Review: ‘Quezon’s Game’ by first time director Matthew Rosen not a Filipino Schindler’s List.
By: Kia Ambrose Brown
‘Quezon’s Game’ is premiere is coinciding with the 75th anniversary of the liberation of Auschwitz. ‘Quezon’s Game’ is a dramatized version of true events that took place in the Philippines before the outbreak of World War II. Set in 1938 the film recounts how the former president of the Philippines Manuel L. Quezon (Raymond Bagatsting) saved 1,300 Jews from the Nazis (The Jerusalem Post). Quezon was a former statesman, soldier, and politician who was appointed the president of the Philippines and his plan was to protect and shelter both German and Austrian Jews in the Phillippines who were trying to escape from Nazi Germany. Throughout the film, you’re rooting for Manuel as he is determined to save as many Jews as he can no matter what it takes.
‘Quezon’s Game’ is not as evocative as ‘The boy in striped pyjamas’ or ‘Schindler’s List’, however, it sheds light on a little known story of a historic character that deserves to be celebrated as a hero. Only last year, the Philippines Embassy opened the Quezon Center, a museum showing Quezon’s efforts to save German and Austrian Jews.
The film was directed by Matthew Rosen and written by Janice Y. Perez and Dean Rosen. In an interview during the ABS-CBN VIP screening director, Matthew Rosen expressed the empathy Filipinos have in the film stating “This movie isn’t really about politics at all. In fact, this movie isn’t really about the life of Quezon. What this movie to me is really about is that culture that we as Filipinos have in this time where we shone a light of humanity when the rest of the world was drowning in the pity of their war.” This was clearly shown as the film was coming to an end creating an emotional impact on the audience as it was based on a true story. Also as there were a diverse cast and crew involved giving an authentic air to the film.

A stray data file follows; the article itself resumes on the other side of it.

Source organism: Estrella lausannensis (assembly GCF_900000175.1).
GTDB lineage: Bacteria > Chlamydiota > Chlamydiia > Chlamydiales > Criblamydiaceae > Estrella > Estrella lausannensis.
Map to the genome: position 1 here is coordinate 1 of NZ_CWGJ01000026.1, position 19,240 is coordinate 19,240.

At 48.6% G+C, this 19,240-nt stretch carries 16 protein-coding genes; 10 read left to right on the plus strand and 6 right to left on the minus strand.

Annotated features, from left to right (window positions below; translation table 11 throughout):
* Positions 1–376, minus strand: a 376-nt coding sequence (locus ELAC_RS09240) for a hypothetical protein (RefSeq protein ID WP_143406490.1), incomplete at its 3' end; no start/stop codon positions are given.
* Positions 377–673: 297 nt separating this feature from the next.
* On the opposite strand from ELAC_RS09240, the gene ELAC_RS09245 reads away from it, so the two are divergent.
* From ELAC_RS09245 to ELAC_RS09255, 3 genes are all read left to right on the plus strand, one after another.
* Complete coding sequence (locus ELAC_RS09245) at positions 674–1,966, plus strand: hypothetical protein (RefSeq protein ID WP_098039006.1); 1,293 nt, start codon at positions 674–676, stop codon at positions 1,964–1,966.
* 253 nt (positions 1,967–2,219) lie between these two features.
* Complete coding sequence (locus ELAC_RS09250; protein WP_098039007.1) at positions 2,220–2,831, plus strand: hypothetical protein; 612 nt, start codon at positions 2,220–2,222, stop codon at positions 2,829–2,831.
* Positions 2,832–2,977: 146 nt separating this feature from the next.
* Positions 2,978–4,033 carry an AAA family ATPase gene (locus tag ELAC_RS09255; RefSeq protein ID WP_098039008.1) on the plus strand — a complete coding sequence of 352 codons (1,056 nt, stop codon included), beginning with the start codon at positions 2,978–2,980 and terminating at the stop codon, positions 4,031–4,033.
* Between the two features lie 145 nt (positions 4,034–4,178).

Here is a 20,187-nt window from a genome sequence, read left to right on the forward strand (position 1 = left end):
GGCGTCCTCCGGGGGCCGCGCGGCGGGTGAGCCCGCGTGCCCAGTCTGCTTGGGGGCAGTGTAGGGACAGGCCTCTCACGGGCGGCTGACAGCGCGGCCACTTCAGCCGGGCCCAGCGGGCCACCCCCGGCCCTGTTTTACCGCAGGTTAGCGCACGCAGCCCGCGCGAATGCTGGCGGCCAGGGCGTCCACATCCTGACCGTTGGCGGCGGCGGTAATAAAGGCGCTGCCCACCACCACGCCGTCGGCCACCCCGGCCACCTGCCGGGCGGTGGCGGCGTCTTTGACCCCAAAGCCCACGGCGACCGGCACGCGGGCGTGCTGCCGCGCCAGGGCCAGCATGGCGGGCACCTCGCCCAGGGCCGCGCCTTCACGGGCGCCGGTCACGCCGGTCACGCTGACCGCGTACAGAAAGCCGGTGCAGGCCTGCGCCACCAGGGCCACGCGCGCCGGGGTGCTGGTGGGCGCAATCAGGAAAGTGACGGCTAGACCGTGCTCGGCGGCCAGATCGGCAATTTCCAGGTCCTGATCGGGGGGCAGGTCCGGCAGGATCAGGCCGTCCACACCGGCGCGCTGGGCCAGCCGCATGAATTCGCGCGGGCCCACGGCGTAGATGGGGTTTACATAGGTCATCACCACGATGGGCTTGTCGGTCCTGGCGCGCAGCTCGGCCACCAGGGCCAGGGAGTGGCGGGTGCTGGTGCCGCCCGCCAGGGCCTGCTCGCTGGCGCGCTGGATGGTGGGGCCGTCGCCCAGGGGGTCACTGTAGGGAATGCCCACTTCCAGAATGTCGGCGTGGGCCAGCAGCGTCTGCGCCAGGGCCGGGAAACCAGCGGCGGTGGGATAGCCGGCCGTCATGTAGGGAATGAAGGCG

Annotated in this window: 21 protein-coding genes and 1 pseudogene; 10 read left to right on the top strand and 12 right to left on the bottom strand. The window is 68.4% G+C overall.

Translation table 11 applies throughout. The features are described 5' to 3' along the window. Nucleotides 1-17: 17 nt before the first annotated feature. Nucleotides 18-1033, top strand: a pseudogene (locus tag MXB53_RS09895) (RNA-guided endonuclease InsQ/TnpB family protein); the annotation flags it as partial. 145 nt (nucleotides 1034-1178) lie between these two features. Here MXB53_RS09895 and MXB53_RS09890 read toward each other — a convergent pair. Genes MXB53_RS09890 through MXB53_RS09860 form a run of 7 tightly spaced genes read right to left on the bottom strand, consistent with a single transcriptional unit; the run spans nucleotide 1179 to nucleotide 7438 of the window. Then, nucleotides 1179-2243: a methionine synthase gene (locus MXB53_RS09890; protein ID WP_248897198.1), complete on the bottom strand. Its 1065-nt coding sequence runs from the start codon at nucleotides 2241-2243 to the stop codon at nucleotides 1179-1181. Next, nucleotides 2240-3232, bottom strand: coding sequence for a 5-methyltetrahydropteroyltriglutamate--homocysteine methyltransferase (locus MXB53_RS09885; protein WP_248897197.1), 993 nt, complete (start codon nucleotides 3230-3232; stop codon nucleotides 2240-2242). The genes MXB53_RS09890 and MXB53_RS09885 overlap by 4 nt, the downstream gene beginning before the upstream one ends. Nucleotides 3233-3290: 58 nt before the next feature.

Overall, the film manages to lift from obscurity a little known historical event. On the other hand, the story could have been better told, and the performances more engaging. Furthermore, I felt I wanted to know more of Quezon’s background to get a better idea of him as a person, it was hard to get as emotionally involved as this important subject matter deserves. To summarise, this is a film that shines a light on Quezon who is mostly unknown in the West that deserves to be remembered for his courage and strength in a dark historical moment.
Quezon’s Game will be in UK Cinemas nationwide from 31st January. Tickets can be bought at www.quezonsgame.com